Pope Francis issued condolences to families of those killed in an Jan. 9 apartment building blaze in the Bronx that killed 17 people, including eight children.

Initially, city officials said the death toll was 19 people and nine children, but they revised this figure the afternoon of Jan. 10.

In a Jan. 10 telegram to Cardinal Timothy M. Dolan of New York, the archdiocese where the apartment building is located, Vatican Secretary of State Cardinal Pietro Parolin said: "His Holiness Pope Francis was saddened to learn of the recent devastating fire in the Bronx in which a number of children lost their lives."

"In offering heartfelt condolences and the assurance of his spiritual closeness to those affected by this tragedy, he entrusts the victims and their families to the merciful love of almighty God and invokes upon all consolation and strength in the Lord," the telegram said.

The five-alarm fire injured more than 60 others, with dozens going to hospitals in critical condition. More than 200 firefighters responded to the blaze in the 19-story building.

Cardinal Dolan planned to visit the site Jan. 10 and tweeted: "It doesn't get worse than what we witnessed in New York yesterday at that tragic fire in the Bronx. I'm visiting the scene with the fire companies that responded so that I might see how the church can assist. Thank God for the @FDNY."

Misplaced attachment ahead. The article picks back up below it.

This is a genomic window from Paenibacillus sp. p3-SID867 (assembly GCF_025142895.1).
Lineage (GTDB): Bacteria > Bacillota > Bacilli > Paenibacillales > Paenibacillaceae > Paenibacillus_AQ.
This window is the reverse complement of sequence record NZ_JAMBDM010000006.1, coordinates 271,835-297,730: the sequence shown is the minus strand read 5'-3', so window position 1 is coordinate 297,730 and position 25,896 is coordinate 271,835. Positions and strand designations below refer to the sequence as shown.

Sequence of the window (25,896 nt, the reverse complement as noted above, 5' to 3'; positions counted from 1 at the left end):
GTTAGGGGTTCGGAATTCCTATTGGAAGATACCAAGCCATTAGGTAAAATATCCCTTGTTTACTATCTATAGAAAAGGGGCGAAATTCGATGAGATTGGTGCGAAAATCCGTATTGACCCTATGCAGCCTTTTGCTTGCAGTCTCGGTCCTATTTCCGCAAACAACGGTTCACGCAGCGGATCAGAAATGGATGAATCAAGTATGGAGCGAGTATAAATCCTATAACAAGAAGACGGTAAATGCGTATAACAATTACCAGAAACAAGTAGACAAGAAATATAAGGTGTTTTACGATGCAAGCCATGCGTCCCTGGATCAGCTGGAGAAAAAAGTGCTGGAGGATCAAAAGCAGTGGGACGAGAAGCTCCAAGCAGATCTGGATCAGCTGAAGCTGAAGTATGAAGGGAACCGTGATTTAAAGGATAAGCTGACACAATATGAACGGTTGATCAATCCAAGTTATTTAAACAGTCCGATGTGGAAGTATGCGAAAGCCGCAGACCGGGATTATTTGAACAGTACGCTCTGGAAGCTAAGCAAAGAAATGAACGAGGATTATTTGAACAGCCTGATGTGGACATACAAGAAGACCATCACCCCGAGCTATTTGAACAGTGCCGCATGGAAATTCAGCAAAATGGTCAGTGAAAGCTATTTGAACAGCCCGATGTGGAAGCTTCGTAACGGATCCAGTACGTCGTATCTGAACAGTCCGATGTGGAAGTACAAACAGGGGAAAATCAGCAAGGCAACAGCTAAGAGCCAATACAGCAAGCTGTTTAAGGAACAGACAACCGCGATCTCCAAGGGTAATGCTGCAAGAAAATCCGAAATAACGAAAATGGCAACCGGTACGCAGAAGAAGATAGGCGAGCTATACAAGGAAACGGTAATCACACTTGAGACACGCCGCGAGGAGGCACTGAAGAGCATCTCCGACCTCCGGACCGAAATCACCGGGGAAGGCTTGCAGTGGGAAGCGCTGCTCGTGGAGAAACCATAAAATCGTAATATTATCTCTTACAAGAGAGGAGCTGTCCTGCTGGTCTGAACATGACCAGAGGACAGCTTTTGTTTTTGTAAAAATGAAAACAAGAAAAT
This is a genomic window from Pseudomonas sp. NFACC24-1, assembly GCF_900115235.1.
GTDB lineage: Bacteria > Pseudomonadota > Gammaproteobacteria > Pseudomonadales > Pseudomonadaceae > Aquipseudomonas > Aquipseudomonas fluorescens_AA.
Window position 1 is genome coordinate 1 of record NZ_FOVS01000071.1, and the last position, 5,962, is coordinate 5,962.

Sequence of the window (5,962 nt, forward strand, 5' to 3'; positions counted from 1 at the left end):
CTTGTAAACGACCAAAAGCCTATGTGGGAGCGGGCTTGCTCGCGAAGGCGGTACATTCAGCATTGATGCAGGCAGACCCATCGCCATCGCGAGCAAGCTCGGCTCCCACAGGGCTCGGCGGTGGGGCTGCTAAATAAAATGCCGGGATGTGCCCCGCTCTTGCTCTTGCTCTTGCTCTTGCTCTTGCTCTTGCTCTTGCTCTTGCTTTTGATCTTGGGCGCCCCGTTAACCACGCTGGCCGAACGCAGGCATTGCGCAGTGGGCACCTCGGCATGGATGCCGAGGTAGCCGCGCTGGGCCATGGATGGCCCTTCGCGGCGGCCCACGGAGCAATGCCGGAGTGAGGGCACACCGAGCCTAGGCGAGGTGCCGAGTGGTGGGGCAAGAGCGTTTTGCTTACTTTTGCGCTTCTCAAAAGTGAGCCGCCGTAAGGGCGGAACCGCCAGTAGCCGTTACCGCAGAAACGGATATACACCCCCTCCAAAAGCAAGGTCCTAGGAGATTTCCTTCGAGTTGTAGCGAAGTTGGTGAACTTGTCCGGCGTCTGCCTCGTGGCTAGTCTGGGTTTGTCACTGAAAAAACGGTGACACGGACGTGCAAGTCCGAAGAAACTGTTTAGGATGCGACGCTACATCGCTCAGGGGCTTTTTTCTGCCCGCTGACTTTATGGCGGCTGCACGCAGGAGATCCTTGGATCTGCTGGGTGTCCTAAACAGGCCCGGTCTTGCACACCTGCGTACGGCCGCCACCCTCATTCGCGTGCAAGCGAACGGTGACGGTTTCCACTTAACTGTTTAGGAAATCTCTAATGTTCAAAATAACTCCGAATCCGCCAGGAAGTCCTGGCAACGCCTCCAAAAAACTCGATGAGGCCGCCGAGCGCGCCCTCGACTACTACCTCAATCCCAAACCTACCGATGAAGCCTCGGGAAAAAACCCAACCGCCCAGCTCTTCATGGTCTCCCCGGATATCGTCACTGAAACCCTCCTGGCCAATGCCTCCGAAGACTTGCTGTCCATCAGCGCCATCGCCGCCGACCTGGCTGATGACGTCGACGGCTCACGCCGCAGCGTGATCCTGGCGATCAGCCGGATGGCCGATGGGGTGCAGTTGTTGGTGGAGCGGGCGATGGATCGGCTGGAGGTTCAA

St. Simon Stock-St. Joseph Parish, which serves the Bronx neighborhood where the apartment building is located, was celebrating a special Mass the evening of Jan. 10 for the deceased and all affected by the tragedy. New York's Auxiliary Bishop Peter J. Byrne was expected to attend.

Carmelite Father Michael Kissane, parish pastor, reported the church is located one block from the apartment building. The apartment complex was home to a large number of Gambian immigrants, many of whom are Muslims. Only one registered family from the parish lived in the building -- and that family was displaced because of the fire.

An early indication was that a space heater may have set off the fire in the 120-unit building. New York City Fire Commissioner Louis Nigro said victims were found "on every floor, in stairways."

The building, Twin Parks North West, was built in 1972. One person who escaped the fire said it had interior stairways, but no exterior fire escapes.

It was the second U.S. apartment fire in less than a week that claimed double-digit casualties. A dozen fatalities were reported from a Philadelphia apartment fire Jan. 5, eight of them children.

Contributing to this story was Greg Shemitz in New York.